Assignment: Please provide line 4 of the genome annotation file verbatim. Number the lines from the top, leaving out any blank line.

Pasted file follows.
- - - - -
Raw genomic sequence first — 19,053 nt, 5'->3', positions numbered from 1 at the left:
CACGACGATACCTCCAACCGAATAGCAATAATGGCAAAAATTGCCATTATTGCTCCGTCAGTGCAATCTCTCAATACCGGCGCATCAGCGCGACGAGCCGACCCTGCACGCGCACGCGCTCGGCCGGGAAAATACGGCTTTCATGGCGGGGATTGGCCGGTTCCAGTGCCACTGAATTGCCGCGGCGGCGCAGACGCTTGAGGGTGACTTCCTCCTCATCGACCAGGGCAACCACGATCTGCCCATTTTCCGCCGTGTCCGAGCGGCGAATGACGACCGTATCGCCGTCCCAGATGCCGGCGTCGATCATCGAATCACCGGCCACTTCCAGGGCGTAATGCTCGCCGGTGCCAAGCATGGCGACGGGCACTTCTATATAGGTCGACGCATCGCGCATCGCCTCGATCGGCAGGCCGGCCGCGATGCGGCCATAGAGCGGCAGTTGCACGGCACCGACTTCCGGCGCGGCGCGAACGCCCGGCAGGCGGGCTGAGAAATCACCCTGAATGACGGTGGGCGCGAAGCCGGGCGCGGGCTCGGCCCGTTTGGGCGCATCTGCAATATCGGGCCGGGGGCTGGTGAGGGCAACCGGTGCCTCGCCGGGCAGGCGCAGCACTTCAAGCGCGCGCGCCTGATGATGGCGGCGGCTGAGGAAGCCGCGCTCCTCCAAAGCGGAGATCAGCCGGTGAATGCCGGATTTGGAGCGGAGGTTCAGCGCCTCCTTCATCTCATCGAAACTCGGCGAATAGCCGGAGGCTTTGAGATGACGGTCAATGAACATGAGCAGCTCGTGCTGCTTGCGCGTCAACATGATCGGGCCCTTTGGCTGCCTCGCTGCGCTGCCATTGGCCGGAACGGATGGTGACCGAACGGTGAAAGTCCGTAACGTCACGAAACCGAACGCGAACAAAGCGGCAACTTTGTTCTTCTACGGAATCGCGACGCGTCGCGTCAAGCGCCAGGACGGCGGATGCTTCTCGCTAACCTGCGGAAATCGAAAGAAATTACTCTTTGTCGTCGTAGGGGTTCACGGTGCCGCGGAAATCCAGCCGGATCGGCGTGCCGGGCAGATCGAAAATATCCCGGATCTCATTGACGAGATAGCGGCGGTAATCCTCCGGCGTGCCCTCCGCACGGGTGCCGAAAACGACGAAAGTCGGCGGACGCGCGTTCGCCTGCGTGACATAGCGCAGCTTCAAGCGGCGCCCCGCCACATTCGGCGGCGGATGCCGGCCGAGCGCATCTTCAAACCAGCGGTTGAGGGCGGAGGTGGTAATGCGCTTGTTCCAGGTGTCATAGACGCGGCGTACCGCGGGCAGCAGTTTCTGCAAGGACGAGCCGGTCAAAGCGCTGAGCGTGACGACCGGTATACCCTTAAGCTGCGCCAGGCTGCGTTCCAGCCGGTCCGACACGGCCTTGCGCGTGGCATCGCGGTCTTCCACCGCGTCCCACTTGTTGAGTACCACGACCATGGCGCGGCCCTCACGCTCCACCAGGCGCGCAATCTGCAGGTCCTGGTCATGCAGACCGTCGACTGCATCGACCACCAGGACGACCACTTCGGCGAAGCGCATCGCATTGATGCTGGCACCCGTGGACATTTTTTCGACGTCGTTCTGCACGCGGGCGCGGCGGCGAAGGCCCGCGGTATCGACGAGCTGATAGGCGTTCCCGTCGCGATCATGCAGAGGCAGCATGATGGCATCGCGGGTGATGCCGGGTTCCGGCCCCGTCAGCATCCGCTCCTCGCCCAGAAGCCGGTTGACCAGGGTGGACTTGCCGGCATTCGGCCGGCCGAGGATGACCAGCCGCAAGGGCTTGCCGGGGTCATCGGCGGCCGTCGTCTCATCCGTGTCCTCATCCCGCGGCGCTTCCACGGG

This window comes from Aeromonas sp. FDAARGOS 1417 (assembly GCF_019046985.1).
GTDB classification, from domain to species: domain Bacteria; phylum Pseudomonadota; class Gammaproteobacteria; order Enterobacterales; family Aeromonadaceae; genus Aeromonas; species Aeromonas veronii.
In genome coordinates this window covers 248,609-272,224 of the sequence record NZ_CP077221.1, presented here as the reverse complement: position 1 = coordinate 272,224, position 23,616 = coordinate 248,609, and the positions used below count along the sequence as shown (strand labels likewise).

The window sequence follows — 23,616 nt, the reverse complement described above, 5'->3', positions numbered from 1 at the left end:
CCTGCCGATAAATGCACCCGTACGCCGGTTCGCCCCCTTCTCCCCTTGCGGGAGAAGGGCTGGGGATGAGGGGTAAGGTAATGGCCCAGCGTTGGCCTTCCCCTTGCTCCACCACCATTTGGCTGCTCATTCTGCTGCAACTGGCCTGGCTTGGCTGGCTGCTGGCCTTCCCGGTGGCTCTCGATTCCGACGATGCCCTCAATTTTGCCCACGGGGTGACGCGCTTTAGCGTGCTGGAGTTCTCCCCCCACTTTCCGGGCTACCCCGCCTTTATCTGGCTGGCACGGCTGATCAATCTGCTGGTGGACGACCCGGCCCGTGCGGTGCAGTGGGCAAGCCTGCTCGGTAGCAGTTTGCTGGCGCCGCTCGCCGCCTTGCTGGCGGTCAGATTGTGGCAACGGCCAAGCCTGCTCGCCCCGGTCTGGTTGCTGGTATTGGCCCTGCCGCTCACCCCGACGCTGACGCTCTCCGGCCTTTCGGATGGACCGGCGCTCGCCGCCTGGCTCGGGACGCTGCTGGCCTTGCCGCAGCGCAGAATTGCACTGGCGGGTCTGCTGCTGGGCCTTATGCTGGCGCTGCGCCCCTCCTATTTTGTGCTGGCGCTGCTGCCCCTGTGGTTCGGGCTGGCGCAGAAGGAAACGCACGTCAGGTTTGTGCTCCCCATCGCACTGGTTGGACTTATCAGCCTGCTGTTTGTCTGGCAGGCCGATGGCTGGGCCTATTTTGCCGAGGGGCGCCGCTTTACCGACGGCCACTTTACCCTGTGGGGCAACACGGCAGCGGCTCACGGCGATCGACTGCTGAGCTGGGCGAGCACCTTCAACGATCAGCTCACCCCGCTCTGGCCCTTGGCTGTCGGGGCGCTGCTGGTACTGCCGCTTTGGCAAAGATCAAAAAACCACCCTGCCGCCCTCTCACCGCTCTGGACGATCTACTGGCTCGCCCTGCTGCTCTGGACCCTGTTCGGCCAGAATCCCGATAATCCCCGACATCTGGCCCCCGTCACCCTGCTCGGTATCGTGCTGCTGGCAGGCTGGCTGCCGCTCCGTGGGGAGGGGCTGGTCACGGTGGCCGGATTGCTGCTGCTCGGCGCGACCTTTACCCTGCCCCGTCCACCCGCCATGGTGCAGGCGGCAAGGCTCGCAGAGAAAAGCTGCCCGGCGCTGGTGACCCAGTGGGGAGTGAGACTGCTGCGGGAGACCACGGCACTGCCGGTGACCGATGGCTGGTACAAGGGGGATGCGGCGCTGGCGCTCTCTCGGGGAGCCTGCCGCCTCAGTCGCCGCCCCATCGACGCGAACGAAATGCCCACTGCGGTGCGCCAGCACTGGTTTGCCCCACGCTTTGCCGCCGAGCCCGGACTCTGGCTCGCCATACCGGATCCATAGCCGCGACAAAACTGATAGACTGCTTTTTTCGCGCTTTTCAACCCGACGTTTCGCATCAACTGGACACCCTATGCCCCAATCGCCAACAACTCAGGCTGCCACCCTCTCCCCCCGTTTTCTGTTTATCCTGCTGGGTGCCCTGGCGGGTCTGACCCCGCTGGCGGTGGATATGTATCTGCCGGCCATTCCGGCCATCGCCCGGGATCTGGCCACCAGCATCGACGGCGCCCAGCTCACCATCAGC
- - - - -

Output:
GTDB classification, from domain to species: domain Bacteria; phylum Pseudomonadota; class Gammaproteobacteria; order Enterobacterales; family Aeromonadaceae; genus Aeromonas; species Aeromonas veronii.